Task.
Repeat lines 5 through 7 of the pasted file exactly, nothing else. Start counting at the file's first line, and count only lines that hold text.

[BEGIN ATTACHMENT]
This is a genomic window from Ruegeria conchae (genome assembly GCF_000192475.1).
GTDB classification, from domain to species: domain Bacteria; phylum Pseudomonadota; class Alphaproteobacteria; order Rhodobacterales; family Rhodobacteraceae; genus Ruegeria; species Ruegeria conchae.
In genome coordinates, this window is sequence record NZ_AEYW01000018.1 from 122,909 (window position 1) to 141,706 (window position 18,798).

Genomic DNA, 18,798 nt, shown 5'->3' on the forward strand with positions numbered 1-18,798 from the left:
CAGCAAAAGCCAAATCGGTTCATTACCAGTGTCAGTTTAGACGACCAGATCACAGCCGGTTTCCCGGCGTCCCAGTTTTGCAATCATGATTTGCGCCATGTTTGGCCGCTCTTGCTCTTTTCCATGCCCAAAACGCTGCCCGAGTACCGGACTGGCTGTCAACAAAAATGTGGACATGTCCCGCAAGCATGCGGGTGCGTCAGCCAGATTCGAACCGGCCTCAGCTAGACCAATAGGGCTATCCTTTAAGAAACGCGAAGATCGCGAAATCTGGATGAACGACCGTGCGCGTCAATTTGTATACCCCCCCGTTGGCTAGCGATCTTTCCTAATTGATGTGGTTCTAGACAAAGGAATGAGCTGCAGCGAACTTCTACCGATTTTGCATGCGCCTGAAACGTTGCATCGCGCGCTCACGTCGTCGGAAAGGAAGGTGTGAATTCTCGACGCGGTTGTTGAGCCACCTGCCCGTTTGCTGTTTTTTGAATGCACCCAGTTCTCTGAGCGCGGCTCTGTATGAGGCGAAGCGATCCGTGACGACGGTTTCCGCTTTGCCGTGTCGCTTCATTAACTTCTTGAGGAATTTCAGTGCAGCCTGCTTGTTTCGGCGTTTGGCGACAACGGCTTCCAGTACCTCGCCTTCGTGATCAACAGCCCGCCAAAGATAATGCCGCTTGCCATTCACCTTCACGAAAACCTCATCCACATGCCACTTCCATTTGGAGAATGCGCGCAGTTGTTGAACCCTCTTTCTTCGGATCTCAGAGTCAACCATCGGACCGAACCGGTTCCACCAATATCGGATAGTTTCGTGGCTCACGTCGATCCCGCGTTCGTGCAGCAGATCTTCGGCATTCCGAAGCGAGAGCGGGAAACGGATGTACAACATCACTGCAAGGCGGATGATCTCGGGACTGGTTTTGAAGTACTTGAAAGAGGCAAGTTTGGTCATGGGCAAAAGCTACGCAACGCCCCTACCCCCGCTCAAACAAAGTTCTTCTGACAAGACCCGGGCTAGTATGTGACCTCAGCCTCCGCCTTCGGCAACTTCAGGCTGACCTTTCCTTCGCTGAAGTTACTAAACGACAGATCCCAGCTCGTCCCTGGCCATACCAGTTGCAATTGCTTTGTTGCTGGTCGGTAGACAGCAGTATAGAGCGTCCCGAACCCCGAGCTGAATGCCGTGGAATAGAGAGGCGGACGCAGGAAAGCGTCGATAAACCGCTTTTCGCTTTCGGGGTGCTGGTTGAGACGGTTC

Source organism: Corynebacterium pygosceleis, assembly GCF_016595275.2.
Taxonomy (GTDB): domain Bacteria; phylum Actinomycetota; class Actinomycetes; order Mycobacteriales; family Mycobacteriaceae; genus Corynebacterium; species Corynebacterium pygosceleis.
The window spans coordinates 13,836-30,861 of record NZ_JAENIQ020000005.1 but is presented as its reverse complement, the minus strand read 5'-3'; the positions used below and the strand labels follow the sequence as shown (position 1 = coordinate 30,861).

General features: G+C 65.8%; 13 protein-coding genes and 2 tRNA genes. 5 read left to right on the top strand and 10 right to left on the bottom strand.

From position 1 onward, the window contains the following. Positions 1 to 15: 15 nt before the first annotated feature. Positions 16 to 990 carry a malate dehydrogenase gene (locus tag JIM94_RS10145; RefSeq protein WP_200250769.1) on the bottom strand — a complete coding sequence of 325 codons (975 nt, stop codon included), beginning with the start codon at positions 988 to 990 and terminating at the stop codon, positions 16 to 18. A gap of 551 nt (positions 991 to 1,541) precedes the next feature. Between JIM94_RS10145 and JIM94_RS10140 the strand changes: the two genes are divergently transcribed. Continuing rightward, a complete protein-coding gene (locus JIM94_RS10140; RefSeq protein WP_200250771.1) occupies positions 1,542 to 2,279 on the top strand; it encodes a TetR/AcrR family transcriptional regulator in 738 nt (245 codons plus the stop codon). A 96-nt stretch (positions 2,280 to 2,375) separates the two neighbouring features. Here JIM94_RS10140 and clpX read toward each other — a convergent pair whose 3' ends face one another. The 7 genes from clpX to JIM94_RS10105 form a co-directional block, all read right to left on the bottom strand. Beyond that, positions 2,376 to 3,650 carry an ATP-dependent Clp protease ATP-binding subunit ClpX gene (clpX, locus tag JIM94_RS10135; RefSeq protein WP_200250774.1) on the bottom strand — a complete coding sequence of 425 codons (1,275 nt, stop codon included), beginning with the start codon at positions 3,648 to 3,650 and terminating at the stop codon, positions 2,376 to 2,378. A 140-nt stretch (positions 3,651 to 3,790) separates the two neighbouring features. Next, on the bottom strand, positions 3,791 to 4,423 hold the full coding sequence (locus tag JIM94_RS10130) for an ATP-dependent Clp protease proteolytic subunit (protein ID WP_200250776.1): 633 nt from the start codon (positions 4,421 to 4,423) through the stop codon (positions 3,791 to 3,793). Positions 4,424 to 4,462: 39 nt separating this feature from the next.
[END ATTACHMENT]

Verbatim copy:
CAGCAAAAGCCAAATCGGTTCATTACCAGTGTCAGTTTAGACGACCAGATCACAGCCGGTTTCCCGGCGTCCCAGTTTTGCAATCATGATTTGCGCCATGTTTGGCCGCTCTTGCTCTTTTCCATGCCCAAAACGCTGCCCGAGTACCGGACTGGCTGTCAACAAAAATGTGGACATGTCCCGCAAGCATGCGGGTGCGTCAGCCAGATTCGAACCGGCCTCAGCTAGACCAATAGGGCTATCCTTTAAGAAACGCGAAGATCGCGAAATCTGGATGAACGACCGTGCGCGTCAATTTGTATACCCCCCCGTTGGCTAGCGATCTTTCCTAATTGATGTGGTTCTAGACAAAGGAATGAGCTGCAGCGAACTTCTACCGATTTTGCATGCGCCTGAAACGTTGCATCGCGCGCTCACGTCGTCGGAAAGGAAGGTGTGAATTCTCGACGCGGTTGTTGAGCCACCTGCCCGTTTGCTGTTTTTTGAATGCACCCAGTTCTCTGAGCGCGGCTCTGTATGAGGCGAAGCGATCCGTGACGACGGTTTCCGCTTTGCCGTGTCGCTTCATTAACTTCTTGAGGAATTTCAGTGCAGCCTGCTTGTTTCGGCGTTTGGCGACAACGGCTTCCAGTACCTCGCCTTCGTGATCAACAGCCCGCCAAAGATAATGCCGCTTGCCATTCACCTTCACGAAAACCTCATCCACATGCCACTTCCATTTGGAGAATGCGCGCAGTTGTTGAACCCTCTTTCTTCGGATCTCAGAGTCAACCATCGGACCGAACCGGTTCCACCAATATCGGATAGTTTCGTGGCTCACGTCGATCCCGCGTTCGTGCAGCAGATCTTCGGCATTCCGAAGCGAGAGCGGGAAACGGATGTACAACATCACTGCAAGGCGGATGATCTCGGGACTGGTTTTGAAGTACTTGAAAGAGGCAAGTTTGGTCATGGGCAAAAGCTACGCAACGCCCCTACCCCCGCTCAAACAAAGTTCTTCTGACAAGACCCGGGCTAGTATGTGACCTCAGCCTCCGCCTTCGGCAACTTCAGGCTGACCTTTCCTTCGCTGAAGTTACTAAACGACAGATCCCAGCTCGTCCCTGGCCATACCAGTTGCAATTGCTTTGTTGCTGGTCGGTAGACAGCAGTATAGAGCGTCCCGAACCCCGAGCTGAATGCCGTGGAATAGAGAGGCGGACGCAGGAAAGCGTCGATAAACCGCTTTTCGCTTTCGGGGTGCTGGTTGAGACGGTTC

Source organism: Corynebacterium pygosceleis, assembly GCF_016595275.2.
Taxonomy (GTDB): domain Bacteria; phylum Actinomycetota; class Actinomycetes; order Mycobacteriales; family Mycobacteriaceae; genus Corynebacterium; species Corynebacterium pygosceleis.